Diversification into the Retail and Service Industries:
During the 1980s and 1990s the Tribe also worked to diversify its economy. At that time, it was heavily dependent on the automotive industry which is cyclical in nature, and vulnerable to recession.
In 1986, the Tribe opened the Choctaw Residential Center, a 120-bed nursing home that provides full-time care for the elderly and employs 125 people. In 1989, the Tribe opened a community retail shopping center that offered a grocery store, bank, general merchandise, and other convenience items to the local community. This facility employs approximately 100 people while also generating significant sales tax revenue for the Tribal government operations. Other service-oriented businesses that opened include the Choctaw Office Supply, Choctaw Post Office, and Choctaw Forestry Enterprise. By 1990, the Tribe had developed a diversified economy that included manufacturing, retail, service, and government jobs.
Focusing on Revenue:
The next phase of economic development began with the opening of the Silver Star Hotel & Casino on July 1, 1994, marking the Tribe's entry into the tourism industry. Since 1994, the Silver Star has undergone 5 expansions to become one of the largest casinos in the State of Mississippi. The Tribe has also opened the award-winning Dancing Rabbit Golf Club, a 36-hole golf resort designed by Tom Fazio and Jerry Pate. In 2002, the Tribe opened the Golden Moon Hotel & Casino.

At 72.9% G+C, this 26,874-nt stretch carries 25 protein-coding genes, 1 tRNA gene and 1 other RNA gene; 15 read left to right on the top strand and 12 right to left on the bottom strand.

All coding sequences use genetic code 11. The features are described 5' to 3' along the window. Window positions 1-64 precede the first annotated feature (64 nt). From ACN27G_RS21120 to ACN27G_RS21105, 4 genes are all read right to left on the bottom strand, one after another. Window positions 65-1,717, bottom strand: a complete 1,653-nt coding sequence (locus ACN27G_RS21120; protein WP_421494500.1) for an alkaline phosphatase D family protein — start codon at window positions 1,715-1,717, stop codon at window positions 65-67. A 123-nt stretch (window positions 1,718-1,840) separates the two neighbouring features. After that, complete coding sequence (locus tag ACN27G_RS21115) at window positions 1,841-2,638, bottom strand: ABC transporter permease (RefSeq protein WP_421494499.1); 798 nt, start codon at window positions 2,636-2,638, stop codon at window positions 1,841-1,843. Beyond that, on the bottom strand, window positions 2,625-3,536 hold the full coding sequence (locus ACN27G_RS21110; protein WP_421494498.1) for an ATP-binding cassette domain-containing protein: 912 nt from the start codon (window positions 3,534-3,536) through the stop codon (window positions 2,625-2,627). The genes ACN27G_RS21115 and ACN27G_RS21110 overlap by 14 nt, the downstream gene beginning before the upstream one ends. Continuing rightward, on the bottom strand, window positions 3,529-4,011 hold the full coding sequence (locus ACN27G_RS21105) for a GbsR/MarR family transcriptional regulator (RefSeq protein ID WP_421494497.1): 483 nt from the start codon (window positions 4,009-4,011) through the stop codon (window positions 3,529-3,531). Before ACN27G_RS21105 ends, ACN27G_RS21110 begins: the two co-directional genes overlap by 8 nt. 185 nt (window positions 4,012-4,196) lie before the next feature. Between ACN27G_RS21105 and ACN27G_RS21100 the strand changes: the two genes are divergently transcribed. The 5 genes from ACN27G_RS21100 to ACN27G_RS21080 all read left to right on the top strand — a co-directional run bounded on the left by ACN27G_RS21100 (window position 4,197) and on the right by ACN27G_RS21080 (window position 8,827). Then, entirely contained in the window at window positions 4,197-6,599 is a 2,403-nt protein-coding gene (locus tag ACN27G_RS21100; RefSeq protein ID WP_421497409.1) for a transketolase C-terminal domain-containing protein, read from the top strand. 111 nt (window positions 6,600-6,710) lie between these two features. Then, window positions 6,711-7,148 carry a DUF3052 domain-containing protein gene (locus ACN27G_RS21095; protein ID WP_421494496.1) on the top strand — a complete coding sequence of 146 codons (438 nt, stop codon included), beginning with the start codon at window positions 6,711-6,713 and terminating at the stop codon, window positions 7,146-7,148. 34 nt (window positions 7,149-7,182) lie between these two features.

The hospitality industry has proven to be a very beneficial industry for the Tribe in terms of revenue, job creation, average pay per employee, and positive publicity. For these reasons, the Tribe intends to continue the expansion of its tourism amenities to develop a destination resort centered around the gaming industry. Lake Pushmataha, a 285 acre recreational lake, opened in the summer of 2005 for families to enjoy.
Focusing on Careers:
In 1995, using revenues from the gaming industry, the Tribe established a Scholarship Program that provides financial assistance to tribal members that want to pursue post-secondary education. This created exciting, new opportunities for tribal members to improve their skills and abilities. It also caused the tribe to pursue the creation of job opportunities that require advanced skills and pay higher wages.
The Tribe formed new companies that created several rewarding, new career opportunities on the Reservation. First, the Tribe formed Applied Geo Technologies, Inc. ("AGT"), the Tribe's first high-tech company. AGT now employs more than 350 individuals engaged in advanced manufacturing, robotics, environmental services, and engineering services. Next, the Tribe formed Choctaw-Ikhana Laboratory Services to provide calibration and metrology services to various government and private-sector clients. Ikhana now has operations in both Mississippi and Texas.
In 2005, the Tribe also created the Choctaw TechParc, a 150-acre master planned business park to help recruit high-tech companies the Reservation. AAI Corporation, a division of Textron, was recruited to the TechParc to open an advanced manufacturing facility to manufacture ground-support equipment for unmanned aircraft. Real Time Laboratories ("RTL") has also opened a manufacturing facility that manufactures climate control equipment for military vehicles.
Since 2001, the Tribe has created several new career opportunities on the Reservation and will continue to pursue profitable, new businesses that will continue to bring higher paying job opportunities to the community.